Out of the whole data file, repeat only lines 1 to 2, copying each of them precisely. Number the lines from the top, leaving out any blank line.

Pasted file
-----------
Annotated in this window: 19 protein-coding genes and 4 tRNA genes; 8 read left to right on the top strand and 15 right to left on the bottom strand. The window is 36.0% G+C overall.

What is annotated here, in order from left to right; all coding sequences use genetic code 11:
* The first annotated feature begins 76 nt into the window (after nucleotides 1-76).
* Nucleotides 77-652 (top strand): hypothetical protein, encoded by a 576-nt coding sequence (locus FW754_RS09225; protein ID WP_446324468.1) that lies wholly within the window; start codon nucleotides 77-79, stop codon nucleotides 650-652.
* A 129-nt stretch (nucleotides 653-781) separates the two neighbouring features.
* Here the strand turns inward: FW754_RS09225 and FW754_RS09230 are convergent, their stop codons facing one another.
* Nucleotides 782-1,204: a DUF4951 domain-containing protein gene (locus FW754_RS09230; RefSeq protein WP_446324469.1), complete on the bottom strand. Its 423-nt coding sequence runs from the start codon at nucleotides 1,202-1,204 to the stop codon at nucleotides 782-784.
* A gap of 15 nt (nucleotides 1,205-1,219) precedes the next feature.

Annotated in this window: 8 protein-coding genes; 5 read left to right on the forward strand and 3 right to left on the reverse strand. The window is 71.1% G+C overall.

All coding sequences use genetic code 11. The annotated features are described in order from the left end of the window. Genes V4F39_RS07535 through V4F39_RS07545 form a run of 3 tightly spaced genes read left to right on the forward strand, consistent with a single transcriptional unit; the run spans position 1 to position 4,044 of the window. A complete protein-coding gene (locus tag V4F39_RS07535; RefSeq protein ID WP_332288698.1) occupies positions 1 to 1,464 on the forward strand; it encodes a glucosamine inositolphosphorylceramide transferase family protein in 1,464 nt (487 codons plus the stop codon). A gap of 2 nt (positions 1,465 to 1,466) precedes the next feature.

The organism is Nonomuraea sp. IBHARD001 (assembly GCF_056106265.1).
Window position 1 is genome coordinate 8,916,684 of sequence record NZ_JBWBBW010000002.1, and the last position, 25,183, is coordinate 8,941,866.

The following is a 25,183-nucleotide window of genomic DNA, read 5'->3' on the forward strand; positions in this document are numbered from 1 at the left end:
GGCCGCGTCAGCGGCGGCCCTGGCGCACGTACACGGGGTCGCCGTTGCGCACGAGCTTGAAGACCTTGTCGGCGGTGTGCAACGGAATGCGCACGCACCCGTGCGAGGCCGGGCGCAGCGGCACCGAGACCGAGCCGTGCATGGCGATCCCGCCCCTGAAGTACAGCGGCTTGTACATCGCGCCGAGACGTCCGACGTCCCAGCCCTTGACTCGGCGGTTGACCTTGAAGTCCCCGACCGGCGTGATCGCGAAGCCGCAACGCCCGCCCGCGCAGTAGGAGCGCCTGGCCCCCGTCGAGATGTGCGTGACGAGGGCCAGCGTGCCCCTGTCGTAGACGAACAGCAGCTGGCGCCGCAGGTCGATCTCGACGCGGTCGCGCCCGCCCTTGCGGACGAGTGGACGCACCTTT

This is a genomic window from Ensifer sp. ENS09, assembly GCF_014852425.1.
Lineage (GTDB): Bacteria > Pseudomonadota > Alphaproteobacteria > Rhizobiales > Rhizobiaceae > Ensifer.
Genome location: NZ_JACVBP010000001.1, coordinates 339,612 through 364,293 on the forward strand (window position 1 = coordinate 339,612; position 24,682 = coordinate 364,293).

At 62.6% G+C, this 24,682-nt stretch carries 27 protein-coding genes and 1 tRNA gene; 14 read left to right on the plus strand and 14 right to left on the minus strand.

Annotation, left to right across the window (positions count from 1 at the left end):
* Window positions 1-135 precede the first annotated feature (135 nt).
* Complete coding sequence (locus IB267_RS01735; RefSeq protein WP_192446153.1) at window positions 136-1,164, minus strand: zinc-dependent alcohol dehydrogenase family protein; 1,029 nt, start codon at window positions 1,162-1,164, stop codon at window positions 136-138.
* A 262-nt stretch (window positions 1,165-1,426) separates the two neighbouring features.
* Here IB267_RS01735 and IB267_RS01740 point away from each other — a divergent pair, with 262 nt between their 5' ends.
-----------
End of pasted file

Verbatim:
Annotated in this window: 19 protein-coding genes and 4 tRNA genes; 8 read left to right on the top strand and 15 right to left on the bottom strand. The window is 36.0% G+C overall.

What is annotated here, in order from left to right; all coding sequences use genetic code 11: